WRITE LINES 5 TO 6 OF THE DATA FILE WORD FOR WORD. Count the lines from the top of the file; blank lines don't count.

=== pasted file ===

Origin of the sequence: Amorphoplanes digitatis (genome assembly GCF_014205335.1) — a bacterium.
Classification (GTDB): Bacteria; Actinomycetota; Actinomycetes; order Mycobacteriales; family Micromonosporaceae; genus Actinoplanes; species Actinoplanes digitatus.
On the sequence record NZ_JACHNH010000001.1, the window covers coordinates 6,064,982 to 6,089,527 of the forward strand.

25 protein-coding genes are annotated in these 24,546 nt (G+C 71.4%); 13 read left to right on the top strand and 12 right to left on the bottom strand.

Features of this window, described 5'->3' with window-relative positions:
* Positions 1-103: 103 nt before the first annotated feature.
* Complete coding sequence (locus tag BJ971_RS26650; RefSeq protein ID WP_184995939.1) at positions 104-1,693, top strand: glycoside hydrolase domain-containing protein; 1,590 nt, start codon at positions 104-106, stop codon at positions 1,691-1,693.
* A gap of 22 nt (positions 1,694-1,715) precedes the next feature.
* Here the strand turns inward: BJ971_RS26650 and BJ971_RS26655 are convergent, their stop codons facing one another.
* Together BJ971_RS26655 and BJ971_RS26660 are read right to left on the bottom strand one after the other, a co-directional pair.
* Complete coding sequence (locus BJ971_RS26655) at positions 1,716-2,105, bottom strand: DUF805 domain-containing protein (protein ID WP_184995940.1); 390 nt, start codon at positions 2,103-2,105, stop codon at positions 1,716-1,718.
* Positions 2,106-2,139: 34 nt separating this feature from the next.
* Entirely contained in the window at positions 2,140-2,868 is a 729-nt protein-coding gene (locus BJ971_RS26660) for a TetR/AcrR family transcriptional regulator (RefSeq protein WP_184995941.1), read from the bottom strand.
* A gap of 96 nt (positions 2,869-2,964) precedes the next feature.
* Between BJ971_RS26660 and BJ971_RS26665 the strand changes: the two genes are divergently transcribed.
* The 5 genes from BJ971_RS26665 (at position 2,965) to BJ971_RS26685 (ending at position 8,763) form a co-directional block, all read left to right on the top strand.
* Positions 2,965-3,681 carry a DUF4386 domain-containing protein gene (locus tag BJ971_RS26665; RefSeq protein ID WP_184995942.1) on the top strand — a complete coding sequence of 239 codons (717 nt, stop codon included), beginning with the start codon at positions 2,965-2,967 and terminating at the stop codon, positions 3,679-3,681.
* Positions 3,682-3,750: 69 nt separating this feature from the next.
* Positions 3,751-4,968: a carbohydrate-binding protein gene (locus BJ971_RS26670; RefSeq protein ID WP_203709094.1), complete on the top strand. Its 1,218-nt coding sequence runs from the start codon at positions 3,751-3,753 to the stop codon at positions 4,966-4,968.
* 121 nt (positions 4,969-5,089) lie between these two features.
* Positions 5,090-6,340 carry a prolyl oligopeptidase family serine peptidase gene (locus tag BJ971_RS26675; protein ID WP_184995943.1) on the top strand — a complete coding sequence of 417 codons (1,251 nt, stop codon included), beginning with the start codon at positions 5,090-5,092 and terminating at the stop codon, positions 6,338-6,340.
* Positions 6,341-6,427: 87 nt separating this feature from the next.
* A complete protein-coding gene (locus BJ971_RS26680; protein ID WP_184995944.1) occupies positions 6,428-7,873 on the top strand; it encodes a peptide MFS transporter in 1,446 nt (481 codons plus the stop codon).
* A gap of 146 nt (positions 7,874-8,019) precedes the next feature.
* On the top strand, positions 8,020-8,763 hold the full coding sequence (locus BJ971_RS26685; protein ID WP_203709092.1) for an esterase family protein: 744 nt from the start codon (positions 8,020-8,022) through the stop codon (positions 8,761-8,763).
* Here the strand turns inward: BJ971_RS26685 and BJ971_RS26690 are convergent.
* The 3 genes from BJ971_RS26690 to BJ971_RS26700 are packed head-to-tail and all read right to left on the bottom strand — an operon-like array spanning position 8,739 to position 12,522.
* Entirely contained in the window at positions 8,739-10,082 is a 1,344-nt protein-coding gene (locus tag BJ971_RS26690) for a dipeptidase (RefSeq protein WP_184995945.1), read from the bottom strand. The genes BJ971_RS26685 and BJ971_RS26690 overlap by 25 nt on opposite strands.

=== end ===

Features of this window, described 5'->3' with window-relative positions:
* Positions 1-103: 103 nt before the first annotated feature.